See also: 4 Ways to Test Cultural Fit During the Hiring Process

Testing candidates in a way that is inconsistent with the actual job

At no point does Wonka realistically test his potential successors for a person running a chocolate factory.

Testing candidates with a realistic work sample is a good way to predict performance (2.5 times better than the culture fit). This interview technique consists of a task in which candidates perform activities similar to those related to the job. Mimicking the work environment as closely as possible can help increase the predictive power of this hiring practice. In general, even in realistic work samples, there is limited gender or race bias. However, implementation can be time-consuming and expensive. It can also be difficult to simulate a work situation.

Ironically, what disqualifies Violet from the competition mimics the closest thing to a realistic job sample. Violet, a chewing gum expert, tries a piece of chewing gum that Wonka himself credits as one of his greatest inventions – a chewing gum that acts like a three-course meal and leaves the chewer feeling full. Unlike Augustus Gloop, who was specifically told not to drink from the Chocolate River because it requires sterile conditions, Wonka simply tells her that the gum isn’t perfect yet – not that it’s not ready for testing. Assuming part of a candy company’s job involves testing products that are about to go public, Violet is ready to demonstrate her expertise in chewing gum. Instead, she is tricked into trying a dangerous piece of gum that turns her into a blueberry.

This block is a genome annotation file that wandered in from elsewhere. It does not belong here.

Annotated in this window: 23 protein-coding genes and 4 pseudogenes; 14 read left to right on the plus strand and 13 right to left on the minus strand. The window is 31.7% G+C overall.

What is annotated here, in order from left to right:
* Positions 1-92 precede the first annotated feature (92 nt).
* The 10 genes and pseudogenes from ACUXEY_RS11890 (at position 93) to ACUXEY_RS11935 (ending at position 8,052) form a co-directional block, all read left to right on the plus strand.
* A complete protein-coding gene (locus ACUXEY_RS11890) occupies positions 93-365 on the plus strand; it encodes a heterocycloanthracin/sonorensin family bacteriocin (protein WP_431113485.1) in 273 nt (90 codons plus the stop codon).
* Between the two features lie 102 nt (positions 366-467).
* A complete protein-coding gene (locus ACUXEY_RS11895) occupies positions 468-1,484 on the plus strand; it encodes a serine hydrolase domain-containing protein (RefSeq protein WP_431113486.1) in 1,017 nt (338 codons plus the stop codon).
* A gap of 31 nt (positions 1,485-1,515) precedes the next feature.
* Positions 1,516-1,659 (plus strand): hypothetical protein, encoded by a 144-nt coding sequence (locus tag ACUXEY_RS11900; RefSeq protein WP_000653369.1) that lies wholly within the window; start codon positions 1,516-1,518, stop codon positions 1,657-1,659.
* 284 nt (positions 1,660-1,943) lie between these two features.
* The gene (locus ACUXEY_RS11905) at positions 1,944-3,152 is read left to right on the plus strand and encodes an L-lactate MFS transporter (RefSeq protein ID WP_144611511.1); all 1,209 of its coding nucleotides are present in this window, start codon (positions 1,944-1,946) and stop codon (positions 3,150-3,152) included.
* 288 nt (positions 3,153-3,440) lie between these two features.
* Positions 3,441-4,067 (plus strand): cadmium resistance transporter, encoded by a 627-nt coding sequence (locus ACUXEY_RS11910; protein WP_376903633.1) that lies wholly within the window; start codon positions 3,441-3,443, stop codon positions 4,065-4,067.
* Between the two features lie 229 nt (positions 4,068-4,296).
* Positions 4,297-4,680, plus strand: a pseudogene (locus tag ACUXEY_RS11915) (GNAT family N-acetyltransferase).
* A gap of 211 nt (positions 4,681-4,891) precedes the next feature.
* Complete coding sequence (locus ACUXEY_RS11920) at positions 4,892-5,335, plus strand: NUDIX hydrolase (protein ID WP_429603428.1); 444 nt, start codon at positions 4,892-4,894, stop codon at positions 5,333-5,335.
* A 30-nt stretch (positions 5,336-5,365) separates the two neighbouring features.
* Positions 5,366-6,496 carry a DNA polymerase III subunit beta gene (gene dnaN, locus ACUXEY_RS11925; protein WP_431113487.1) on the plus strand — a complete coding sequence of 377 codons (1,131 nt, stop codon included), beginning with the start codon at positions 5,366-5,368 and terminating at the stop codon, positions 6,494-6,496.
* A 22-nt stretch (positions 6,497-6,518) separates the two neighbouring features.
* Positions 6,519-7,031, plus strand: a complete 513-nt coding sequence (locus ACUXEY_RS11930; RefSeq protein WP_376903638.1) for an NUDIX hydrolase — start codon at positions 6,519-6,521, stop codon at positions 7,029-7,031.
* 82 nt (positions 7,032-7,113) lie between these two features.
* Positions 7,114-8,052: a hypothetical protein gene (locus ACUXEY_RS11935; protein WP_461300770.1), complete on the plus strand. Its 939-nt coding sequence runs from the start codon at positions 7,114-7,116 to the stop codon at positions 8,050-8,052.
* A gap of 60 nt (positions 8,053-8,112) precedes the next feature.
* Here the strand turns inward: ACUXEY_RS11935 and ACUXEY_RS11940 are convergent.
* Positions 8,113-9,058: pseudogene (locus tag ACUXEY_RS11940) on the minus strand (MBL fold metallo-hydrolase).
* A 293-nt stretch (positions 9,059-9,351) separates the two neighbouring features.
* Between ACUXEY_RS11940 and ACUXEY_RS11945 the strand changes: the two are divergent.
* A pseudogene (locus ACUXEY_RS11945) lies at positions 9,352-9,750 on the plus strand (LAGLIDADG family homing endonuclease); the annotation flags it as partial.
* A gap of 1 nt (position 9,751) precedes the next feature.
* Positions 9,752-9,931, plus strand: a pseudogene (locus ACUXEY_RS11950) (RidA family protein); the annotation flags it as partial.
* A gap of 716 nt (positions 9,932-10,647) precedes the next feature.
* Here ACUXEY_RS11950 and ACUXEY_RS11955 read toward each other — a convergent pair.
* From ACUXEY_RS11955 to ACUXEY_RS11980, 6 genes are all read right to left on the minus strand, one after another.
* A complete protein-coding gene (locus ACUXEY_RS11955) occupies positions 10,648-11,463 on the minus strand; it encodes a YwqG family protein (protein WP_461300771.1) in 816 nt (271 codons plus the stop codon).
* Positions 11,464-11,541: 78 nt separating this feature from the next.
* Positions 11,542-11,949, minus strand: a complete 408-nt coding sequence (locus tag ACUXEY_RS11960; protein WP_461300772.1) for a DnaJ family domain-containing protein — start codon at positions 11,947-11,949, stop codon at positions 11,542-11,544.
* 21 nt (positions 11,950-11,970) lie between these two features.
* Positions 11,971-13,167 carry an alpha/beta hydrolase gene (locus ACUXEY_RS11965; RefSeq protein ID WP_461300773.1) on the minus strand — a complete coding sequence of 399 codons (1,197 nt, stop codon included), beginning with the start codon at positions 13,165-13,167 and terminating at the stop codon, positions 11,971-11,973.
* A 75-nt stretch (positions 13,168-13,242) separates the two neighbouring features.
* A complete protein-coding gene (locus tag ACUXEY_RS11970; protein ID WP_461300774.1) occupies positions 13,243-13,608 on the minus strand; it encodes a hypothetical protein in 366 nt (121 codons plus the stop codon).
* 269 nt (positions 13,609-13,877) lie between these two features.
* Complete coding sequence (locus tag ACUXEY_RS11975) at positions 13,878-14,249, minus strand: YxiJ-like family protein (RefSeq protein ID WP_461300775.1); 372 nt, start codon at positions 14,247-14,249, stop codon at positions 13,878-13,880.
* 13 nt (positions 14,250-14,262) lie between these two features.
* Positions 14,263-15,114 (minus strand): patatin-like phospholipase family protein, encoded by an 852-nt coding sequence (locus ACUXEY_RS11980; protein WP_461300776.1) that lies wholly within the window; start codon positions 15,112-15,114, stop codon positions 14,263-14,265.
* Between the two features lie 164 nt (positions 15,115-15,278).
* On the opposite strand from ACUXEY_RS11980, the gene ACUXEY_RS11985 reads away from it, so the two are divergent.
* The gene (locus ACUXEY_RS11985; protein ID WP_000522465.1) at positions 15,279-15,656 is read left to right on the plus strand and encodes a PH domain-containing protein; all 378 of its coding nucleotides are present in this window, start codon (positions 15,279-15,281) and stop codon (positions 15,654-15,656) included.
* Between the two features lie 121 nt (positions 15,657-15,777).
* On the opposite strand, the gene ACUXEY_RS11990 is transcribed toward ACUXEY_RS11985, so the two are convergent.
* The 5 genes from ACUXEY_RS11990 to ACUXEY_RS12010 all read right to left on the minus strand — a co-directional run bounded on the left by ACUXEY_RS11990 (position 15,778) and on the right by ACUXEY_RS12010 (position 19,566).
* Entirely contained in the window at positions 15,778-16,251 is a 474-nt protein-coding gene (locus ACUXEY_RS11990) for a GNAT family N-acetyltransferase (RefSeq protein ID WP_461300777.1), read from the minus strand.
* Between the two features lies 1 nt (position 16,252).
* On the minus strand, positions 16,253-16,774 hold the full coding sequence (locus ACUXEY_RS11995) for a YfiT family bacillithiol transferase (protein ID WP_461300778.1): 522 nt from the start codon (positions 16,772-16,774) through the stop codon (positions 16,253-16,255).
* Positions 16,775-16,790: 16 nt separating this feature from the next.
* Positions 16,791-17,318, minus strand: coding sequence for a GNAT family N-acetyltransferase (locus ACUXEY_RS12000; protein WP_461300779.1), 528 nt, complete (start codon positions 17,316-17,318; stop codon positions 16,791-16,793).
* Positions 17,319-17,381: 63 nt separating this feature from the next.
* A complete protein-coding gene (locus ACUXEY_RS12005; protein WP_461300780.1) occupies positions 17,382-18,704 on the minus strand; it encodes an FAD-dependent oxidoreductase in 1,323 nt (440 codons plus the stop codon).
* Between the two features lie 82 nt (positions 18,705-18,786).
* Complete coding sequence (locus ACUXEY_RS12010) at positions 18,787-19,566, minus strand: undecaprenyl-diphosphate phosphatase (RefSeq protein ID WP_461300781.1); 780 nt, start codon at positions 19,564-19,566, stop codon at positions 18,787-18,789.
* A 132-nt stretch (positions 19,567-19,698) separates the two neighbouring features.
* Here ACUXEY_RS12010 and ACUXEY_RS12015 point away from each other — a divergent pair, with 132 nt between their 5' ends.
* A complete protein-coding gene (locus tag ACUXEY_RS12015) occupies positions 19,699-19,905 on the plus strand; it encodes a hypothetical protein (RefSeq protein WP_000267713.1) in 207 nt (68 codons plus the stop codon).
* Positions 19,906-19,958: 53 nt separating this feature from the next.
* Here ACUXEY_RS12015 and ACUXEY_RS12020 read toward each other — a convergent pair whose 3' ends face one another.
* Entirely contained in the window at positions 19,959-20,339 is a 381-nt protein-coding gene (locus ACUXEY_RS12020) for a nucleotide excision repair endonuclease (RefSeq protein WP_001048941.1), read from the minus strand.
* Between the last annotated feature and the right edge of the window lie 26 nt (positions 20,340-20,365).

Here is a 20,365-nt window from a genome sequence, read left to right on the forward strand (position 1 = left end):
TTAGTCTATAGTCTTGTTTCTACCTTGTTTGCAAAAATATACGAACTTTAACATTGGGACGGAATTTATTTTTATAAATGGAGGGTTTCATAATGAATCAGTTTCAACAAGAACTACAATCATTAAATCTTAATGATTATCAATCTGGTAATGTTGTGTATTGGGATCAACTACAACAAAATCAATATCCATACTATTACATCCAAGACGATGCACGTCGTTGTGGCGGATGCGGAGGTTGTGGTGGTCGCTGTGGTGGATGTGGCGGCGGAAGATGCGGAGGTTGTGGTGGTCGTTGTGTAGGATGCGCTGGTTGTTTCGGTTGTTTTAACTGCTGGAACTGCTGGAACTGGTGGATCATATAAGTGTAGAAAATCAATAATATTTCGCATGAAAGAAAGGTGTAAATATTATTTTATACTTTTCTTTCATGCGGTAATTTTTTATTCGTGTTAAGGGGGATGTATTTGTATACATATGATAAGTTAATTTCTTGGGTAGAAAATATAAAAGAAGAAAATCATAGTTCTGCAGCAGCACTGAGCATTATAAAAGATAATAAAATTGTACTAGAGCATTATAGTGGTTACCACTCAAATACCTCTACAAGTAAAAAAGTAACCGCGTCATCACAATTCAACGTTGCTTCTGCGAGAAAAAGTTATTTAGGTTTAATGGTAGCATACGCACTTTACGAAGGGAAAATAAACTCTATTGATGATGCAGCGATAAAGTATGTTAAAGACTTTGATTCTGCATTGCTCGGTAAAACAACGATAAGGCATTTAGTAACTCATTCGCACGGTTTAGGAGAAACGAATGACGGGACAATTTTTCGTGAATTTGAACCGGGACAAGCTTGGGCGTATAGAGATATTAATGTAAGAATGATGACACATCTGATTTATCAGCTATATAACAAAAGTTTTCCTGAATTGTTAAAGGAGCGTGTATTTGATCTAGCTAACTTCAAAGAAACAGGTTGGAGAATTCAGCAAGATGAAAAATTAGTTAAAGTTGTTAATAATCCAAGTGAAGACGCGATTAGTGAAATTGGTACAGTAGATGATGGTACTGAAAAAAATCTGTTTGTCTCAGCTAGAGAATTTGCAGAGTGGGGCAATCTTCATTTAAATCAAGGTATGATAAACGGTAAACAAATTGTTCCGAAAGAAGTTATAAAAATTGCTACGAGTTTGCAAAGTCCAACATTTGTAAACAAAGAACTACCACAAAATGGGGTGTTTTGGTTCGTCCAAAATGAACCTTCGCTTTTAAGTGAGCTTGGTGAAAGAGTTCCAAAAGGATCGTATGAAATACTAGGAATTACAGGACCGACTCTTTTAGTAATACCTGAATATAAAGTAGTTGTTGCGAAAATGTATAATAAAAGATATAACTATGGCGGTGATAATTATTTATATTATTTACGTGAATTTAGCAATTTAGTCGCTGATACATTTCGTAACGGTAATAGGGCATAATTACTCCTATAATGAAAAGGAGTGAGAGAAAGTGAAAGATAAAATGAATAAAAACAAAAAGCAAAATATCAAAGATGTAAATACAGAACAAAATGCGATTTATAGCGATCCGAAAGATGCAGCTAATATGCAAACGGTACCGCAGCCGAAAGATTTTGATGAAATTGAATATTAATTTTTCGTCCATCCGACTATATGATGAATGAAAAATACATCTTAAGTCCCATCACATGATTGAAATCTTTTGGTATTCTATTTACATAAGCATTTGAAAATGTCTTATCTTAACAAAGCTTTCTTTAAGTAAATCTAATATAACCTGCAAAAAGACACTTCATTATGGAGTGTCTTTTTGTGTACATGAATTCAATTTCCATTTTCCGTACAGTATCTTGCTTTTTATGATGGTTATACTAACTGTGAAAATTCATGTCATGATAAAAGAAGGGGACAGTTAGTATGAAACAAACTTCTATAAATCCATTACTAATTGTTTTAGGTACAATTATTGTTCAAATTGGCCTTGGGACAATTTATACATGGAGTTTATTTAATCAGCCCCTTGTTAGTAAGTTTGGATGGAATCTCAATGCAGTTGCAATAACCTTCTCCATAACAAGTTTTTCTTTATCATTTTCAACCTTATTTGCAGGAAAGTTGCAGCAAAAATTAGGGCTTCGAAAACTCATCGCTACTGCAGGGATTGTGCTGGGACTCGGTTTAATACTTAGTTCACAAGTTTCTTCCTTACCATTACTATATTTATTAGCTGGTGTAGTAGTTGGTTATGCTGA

Hold each candidate to different standards

Every child in the factory is tested differently. Wonka seems to have set up different rooms to test different kids based on their background and preferences. Thinking that each person should be asked a unique set of questions in an interview based on their resume or interests may seem like a good idea when hiring, but it actually won’t get you the best candidate.

In reality, a structured interview is one of the best ways to predict performance. Structured interviews involve a process where each candidate is asked the same questions, modeled after the job requirements, in the exact same order and by the exact same people. Then they are rated on a standardized scale and the candidates are compared. It predicts the performance around four times better than the Kulturfit and is the best way to find a good candidate outside of personality. While some describe the process as cold or dry, there are several benefits. In particular, it has been shown to reduce hiring bias and is also a legally sound hiring process.

If Violet had been asked questions about the position, there is a high probability that she would have done better than any other candidate. Of all the Golden Ticket winners, she’s the only one to have made a career in a field bordering on candy: she’s working to break gum-chewing records.

See also: The Key to Hiring the Best Employees

The setting is difficult and there is no magic way to do it. However, some tactics are better than others – both at predicting performance and reducing bias. While Willy Wonka may not have chosen best hiring practice, we can all learn from his example – and find ourselves as Violet.